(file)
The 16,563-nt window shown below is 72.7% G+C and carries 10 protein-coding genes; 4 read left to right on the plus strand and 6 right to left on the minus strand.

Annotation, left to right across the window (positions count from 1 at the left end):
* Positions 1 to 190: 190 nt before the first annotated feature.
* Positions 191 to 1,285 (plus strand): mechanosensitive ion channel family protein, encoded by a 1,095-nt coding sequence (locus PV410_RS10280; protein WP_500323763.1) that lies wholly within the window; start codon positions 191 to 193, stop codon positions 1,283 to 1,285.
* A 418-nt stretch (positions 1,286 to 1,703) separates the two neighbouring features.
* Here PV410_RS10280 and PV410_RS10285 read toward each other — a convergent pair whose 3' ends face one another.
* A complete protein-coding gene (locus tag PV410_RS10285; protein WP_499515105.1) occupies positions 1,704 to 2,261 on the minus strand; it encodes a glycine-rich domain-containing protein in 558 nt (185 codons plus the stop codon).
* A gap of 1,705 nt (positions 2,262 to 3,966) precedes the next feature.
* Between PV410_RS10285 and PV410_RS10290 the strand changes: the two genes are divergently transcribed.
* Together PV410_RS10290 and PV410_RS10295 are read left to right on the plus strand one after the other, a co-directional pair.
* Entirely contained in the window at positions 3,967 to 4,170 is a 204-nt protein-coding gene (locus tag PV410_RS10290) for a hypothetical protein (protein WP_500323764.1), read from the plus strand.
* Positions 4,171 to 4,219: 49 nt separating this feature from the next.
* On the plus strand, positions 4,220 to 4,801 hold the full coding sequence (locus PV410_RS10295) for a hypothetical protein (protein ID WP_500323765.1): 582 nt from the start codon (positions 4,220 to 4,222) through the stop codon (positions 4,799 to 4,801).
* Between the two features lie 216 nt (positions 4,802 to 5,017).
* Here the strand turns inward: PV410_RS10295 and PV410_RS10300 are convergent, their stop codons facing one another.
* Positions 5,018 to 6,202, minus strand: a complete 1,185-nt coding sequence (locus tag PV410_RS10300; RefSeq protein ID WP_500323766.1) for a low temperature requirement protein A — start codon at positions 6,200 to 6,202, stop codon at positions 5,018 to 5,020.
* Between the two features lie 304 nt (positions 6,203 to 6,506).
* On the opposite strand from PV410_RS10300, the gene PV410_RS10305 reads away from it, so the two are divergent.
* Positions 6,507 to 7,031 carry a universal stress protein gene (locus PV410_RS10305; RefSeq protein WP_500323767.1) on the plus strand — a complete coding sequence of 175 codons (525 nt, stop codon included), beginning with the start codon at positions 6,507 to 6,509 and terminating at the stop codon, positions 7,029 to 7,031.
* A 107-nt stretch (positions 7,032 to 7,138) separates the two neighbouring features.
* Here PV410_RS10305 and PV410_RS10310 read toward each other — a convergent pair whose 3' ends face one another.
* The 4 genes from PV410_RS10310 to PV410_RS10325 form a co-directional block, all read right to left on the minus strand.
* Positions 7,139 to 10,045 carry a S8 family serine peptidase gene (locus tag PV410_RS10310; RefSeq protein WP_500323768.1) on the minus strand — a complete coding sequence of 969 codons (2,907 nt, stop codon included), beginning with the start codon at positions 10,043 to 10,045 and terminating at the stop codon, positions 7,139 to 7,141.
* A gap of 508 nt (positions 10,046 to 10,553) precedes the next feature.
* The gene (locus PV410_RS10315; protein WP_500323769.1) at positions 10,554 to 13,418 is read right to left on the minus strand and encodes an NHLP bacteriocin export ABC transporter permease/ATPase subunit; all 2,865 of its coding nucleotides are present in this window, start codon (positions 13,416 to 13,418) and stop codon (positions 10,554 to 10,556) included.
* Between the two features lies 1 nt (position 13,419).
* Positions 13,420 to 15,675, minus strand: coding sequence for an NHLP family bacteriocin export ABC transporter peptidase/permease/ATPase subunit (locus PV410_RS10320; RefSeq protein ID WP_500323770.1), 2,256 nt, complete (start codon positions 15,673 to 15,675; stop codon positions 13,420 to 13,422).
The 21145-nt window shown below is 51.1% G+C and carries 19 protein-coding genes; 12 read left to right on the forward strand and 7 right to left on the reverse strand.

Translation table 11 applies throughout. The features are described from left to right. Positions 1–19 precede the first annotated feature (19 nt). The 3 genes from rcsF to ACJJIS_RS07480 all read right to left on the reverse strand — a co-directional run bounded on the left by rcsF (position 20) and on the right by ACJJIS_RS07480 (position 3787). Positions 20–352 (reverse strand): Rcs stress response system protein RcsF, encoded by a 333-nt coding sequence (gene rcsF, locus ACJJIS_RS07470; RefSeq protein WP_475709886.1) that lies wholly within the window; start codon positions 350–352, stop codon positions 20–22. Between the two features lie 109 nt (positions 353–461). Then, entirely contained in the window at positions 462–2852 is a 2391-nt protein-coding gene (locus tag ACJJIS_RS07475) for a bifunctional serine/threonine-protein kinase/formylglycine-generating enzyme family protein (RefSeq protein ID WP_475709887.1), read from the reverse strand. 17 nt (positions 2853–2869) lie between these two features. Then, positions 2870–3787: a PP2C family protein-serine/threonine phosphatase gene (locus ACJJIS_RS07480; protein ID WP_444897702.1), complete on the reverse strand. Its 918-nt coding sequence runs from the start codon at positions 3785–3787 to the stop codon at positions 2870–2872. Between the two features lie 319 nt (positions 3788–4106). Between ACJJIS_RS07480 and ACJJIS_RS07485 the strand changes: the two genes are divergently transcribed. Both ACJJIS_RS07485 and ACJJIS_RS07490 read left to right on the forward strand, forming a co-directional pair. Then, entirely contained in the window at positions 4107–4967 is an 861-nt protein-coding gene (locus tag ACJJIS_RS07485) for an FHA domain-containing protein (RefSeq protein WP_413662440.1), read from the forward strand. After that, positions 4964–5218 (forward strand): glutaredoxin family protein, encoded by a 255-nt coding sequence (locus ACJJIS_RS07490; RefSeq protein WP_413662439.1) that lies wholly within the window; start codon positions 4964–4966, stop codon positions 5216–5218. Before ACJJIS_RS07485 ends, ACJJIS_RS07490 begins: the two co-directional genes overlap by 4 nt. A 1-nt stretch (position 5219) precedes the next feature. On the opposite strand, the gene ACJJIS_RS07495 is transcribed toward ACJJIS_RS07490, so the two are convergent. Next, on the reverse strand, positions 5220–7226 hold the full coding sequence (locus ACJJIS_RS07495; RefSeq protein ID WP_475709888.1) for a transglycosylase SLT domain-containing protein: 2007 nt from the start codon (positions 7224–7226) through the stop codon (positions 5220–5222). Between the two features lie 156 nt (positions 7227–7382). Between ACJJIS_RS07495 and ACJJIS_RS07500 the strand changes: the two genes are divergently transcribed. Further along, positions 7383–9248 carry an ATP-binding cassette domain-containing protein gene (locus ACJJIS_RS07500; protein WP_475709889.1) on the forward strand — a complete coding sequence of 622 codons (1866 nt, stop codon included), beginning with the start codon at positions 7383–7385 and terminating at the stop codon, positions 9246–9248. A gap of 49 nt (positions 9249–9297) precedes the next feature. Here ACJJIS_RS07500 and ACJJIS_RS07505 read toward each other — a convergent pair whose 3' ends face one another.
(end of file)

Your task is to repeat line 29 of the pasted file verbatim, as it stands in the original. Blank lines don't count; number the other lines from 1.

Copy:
Translation table 11 applies throughout. The features are described from left to right. Positions 1–19 precede the first annotated feature (19 nt). The 3 genes from rcsF to ACJJIS_RS07480 all read right to left on the reverse strand — a co-directional run bounded on the left by rcsF (position 20) and on the right by ACJJIS_RS07480 (position 3787). Positions 20–352 (reverse strand): Rcs stress response system protein RcsF, encoded by a 333-nt coding sequence (gene rcsF, locus ACJJIS_RS07470; RefSeq protein WP_475709886.1) that lies wholly within the window; start codon positions 350–352, stop codon positions 20–22. Between the two features lie 109 nt (positions 353–461). Then, entirely contained in the window at positions 462–2852 is a 2391-nt protein-coding gene (locus tag ACJJIS_RS07475) for a bifunctional serine/threonine-protein kinase/formylglycine-generating enzyme family protein (RefSeq protein ID WP_475709887.1), read from the reverse strand. 17 nt (positions 2853–2869) lie between these two features. Then, positions 2870–3787: a PP2C family protein-serine/threonine phosphatase gene (locus ACJJIS_RS07480; protein ID WP_444897702.1), complete on the reverse strand. Its 918-nt coding sequence runs from the start codon at positions 3785–3787 to the stop codon at positions 2870–2872. Between the two features lie 319 nt (positions 3788–4106). Between ACJJIS_RS07480 and ACJJIS_RS07485 the strand changes: the two genes are divergently transcribed. Both ACJJIS_RS07485 and ACJJIS_RS07490 read left to right on the forward strand, forming a co-directional pair. Then, entirely contained in the window at positions 4107–4967 is an 861-nt protein-coding gene (locus tag ACJJIS_RS07485) for an FHA domain-containing protein (RefSeq protein WP_413662440.1), read from the forward strand. After that, positions 4964–5218 (forward strand): glutaredoxin family protein, encoded by a 255-nt coding sequence (locus ACJJIS_RS07490; RefSeq protein WP_413662439.1) that lies wholly within the window; start codon positions 4964–4966, stop codon positions 5216–5218. Before ACJJIS_RS07485 ends, ACJJIS_RS07490 begins: the two co-directional genes overlap by 4 nt. A 1-nt stretch (position 5219) precedes the next feature. On the opposite strand, the gene ACJJIS_RS07495 is transcribed toward ACJJIS_RS07490, so the two are convergent. Next, on the reverse strand, positions 5220–7226 hold the full coding sequence (locus ACJJIS_RS07495; RefSeq protein ID WP_475709888.1) for a transglycosylase SLT domain-containing protein: 2007 nt from the start codon (positions 7224–7226) through the stop codon (positions 5220–5222). Between the two features lie 156 nt (positions 7227–7382). Between ACJJIS_RS07495 and ACJJIS_RS07500 the strand changes: the two genes are divergently transcribed. Further along, positions 7383–9248 carry an ATP-binding cassette domain-containing protein gene (locus ACJJIS_RS07500; protein WP_475709889.1) on the forward strand — a complete coding sequence of 622 codons (1866 nt, stop codon included), beginning with the start codon at positions 7383–7385 and terminating at the stop codon, positions 9246–9248. A gap of 49 nt (positions 9249–9297) precedes the next feature. Here ACJJIS_RS07500 and ACJJIS_RS07505 read toward each other — a convergent pair whose 3' ends face one another.